When asking how much does fully comprehensive auto insurance cost, it is important to first qualify the question by asking some things about your age, which state you live in, and what kind of car you drive. Without knowing the answer to these questions, it is impossible to say exactly how much does comprehensive insurance cost, but we can give you some basic ideas.
For the purpose of this article we will be using insurance in New York as our state of choice, and be saying that we are a male driver of around age 35. In order to get these figures, we used the New York State Insurance website’s Sample Premiums Tool, which lists over 30 insurance companies and the average premiums they charge for various different services.
What is Fully Comprehensive Auto Insurance?
At this point it is worth making a distinction between Comprehensive Insurance and Collision Insurance, or a Collision Damages Waiver
Comprehensive Insurance insures not only damage done by you to another party (like basic third-party insurance) but also damage done to your own vehicle. This comes in especially handy if you caused the accident, or if you are hit by an uninsured driver.
A Collision Damages Waiver applies only to rented cars, and is usually an expensive but advisable extra. Causing damage to a rental car can be very expensive!
So How Much Does it Cost?
The exact cost of fully comprehensive insurance varies greatly from one company to another, and so do cover levels. Each company has “minimum coverage” levels, some of which are higher than the state’s minimum levels. Assigned Risk Plan, for example, offers a very high level of cover as a minimum, and charges over $2,000 for plain third-party insurance. Adding a fully comprehensive option to that increases the cost by nearly $800.
That’s probably not insurance we’re going to be buying today. We’re looking more at companies like GEICO. GEICO’s price for minimum cover is $1,243 per annum, which seems a little bit steep, but their cover is good and they have a good reputation for treating customers well.
What makes their offer attractive, however, is that you can upgrade to fully comprehensive auto insurance for only $207, making your total premium $1,450. It is also advisable to add Property Damage cover up to $50,000 at $27 per annum, and No-Fault cover up to $100,000, which costs $38 a year.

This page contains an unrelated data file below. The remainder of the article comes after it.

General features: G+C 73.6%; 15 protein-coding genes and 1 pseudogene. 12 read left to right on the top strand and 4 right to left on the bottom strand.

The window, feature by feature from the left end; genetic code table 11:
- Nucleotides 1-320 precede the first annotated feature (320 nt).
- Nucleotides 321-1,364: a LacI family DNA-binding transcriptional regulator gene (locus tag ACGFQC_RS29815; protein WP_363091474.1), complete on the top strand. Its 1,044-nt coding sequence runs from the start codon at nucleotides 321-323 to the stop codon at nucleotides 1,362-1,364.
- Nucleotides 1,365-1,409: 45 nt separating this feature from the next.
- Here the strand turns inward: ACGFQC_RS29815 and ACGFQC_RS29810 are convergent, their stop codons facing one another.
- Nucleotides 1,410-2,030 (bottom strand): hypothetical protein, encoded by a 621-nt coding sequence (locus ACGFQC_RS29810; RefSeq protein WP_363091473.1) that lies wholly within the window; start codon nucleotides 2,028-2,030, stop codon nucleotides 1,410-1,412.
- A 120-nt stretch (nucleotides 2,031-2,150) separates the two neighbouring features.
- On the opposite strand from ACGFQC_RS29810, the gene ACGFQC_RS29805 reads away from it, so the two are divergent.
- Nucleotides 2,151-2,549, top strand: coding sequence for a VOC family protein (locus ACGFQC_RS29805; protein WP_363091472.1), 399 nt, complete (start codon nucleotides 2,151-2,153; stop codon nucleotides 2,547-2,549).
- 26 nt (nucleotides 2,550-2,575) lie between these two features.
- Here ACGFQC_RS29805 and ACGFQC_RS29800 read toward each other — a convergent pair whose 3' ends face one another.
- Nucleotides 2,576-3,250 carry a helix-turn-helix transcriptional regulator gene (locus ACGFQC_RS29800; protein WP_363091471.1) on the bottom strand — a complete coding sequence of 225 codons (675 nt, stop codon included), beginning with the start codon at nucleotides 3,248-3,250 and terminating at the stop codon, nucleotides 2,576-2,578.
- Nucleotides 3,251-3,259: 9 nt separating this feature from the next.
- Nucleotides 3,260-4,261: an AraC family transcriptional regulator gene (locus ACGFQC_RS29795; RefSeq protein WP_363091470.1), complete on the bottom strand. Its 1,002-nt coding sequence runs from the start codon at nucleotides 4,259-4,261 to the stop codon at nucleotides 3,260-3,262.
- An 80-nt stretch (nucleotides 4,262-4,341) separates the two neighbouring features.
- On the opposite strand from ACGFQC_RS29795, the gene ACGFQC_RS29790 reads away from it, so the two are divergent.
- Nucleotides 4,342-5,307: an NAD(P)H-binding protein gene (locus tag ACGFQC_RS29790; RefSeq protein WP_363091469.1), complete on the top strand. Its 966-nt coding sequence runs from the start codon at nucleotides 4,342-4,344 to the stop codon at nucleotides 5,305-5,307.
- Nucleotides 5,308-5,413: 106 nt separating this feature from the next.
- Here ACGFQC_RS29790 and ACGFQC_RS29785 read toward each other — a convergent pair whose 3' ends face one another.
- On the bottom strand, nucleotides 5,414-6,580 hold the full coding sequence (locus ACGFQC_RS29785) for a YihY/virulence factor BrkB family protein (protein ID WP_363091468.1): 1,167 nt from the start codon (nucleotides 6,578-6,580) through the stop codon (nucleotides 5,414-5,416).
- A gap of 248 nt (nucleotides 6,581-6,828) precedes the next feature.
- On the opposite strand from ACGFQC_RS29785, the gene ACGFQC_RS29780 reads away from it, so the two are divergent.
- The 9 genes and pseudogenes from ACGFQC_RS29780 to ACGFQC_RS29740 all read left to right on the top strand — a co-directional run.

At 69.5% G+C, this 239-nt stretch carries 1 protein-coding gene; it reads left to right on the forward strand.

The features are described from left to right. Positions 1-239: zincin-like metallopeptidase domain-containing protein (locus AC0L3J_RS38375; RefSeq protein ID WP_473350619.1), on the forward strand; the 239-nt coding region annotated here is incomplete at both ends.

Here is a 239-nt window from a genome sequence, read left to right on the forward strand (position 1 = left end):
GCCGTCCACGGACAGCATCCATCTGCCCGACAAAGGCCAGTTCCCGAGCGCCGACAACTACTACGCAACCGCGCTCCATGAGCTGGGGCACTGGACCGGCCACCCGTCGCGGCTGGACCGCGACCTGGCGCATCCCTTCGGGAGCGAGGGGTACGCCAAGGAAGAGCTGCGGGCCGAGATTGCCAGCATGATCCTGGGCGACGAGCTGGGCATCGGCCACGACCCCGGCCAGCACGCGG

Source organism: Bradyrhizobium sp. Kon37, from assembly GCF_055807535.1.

This brings your total premium up to $1,515 per year, or $126 per month. Compare that to their most basic product, at $103 per month, and you can see that you’re only paying the price of a few beers and a burger every month to make sure you’re fully covered.
It may seem like a big add on to pay for the cost of fully comprehensive auto insurance, but it could save you a great deal of financial trouble if you cause a large accident, or are hit by an under-insured driver.
But Is It Worth It?
One question people often overlook is whether or not it is financially viable to buy this type of insurance. On the face of it, people will either take the cautious approach, and figure they’d rather have it and not need it than need it and not have it, or they decide that they’d rather take the risk. The problem here is that it is unlikely that either person has properly calculated the actual financial risk.
In order to do that, you have to take a look at the value of your car. In a year and a half, you will probably pay around $500 in extra premiums to cover your car in case anything goes wrong. Since you also have a deductible, you are going to be out a few hundred dollars either way, if you do need your insurance.
Let’s say your deductible is $300, and your very well-used car is worth only $700. If your car is totaled, you’ll have to pay $300, but your insurance company will pay the other $400 to have it replaced. However, if you’ve already paid $500 in insurance premiums, then your insurance company has still scored, and you’ve been left financially worse-off than you would have been had you simply had to replace the car.